In the early hours of July 18, the White Plains Common Council voted 5-2 against a plan by New York Presbyterian Hospital involving mixed-use development on its 232-acre campus. If the proposal had been approved, the hospital would have donated a 60-acre plot (half of it wetlands) for a city park. The plan also called for a zoning change to the development property. Hospital officials testified that, if the plan was not passed, they would proceed with Plan B, which calls for a medical research park and staff housing. This alternative does not require a zoning change nor offer any free park land, but it does include an amendment to its special-use permit to allow a medical facility in a residential neighborhood.

Plan B was rejected by a 7-0 vote. Plan A entails development of 450 housing units for sale and rental; 400,000 sf of retail space; and a 400-room hotel/conference center. Both opponents and proponents of Plan A claim that the park land, which many had nicknamed “Central Park,” would benefit the city because it sorely lacks open space as well as land for ball fields for its youth and adult sports programs.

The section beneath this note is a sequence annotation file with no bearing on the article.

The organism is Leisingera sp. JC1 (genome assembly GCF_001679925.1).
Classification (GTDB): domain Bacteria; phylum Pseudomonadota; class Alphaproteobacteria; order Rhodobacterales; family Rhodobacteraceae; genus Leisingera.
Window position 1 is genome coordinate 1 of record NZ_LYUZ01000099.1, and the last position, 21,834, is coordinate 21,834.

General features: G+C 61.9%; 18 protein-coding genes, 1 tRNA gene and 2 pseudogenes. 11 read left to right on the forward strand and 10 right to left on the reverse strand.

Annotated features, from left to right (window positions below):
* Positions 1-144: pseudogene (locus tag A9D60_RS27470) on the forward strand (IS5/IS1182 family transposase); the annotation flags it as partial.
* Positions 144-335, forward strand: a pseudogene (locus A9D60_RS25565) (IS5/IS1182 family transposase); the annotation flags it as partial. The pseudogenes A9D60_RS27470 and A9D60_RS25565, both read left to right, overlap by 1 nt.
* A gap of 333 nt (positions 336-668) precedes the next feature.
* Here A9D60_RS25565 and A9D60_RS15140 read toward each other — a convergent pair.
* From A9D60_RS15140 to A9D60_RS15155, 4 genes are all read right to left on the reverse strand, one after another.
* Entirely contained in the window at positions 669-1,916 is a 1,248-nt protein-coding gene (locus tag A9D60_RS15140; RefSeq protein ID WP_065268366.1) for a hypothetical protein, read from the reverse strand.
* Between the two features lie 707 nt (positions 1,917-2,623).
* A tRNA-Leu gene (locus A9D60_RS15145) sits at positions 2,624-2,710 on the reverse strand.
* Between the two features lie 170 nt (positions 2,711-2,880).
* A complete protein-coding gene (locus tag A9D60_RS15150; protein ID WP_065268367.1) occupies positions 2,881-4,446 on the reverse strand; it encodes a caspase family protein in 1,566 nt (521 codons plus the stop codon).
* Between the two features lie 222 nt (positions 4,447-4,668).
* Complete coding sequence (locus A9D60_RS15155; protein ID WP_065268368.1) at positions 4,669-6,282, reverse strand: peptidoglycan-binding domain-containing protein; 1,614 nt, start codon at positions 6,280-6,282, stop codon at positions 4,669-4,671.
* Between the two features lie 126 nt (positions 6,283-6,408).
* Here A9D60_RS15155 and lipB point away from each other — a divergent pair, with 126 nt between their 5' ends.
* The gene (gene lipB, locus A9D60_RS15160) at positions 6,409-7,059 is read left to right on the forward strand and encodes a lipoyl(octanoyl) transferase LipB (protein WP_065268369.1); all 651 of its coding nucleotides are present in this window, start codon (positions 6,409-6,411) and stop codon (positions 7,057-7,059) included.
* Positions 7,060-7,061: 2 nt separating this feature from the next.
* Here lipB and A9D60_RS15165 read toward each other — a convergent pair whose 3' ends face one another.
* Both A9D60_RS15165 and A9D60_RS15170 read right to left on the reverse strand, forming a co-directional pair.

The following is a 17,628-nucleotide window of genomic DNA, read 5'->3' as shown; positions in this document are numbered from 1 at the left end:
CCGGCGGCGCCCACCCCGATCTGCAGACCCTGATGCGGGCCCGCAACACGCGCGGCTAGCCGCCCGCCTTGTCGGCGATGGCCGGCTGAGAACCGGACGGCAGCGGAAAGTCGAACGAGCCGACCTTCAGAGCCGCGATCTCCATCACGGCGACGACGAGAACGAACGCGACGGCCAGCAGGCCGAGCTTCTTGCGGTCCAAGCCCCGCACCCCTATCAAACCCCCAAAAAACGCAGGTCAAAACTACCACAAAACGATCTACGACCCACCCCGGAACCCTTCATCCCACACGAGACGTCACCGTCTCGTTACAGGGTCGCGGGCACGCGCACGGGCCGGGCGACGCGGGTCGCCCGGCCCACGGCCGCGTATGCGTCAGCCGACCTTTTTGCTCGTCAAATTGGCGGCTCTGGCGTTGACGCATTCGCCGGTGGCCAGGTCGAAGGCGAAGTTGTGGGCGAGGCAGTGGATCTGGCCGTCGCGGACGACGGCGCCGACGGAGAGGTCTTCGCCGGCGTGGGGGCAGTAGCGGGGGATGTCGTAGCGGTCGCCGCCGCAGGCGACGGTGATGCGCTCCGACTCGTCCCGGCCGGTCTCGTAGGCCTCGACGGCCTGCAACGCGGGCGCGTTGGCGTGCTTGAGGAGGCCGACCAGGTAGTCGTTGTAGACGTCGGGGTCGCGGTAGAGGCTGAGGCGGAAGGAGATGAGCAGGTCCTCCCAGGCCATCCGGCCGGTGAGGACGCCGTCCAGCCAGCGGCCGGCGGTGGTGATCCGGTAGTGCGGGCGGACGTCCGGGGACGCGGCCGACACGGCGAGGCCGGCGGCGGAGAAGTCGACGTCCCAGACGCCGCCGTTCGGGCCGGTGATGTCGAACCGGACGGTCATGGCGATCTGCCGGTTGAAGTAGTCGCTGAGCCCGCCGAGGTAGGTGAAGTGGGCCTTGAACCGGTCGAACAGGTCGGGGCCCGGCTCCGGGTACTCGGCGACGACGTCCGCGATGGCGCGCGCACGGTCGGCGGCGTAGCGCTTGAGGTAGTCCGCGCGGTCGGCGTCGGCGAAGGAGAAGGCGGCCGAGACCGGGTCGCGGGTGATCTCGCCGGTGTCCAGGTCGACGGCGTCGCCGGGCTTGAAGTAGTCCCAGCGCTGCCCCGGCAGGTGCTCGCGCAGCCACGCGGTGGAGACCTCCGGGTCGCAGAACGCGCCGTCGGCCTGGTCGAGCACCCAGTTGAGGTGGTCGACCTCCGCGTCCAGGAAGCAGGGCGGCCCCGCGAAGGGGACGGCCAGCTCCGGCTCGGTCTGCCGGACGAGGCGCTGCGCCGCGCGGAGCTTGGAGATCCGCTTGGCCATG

Some members of the public and mayor Joseph Delfino urged that Plan A be referred to city agencies so that changes could be negotiated. Others, including several council members, say the hospital was engaging in “bullying tactics” by demanding a vote on referral and stating that a defeat would mean the death of Central Park.

Geoffrey Thompson, a spokesman for New York Presbyterian Hospital, notes that, “rejection of Plan A is a complete disappointment. We worked two years on developing the master plan and now they won’t even allow any public discussion on it.” He also stated that the hospital was “in shock” over the unanimous rejection of Plan B.

He adds that the hospital is, “considering all options, including possible redress in court.” If litigation ensues, most likely the hospital would file an Article 78 petition. When asked if the council’s vote signaled the end of the Central Park and the Plan A proposal, Thompson responded, “I think it does.”

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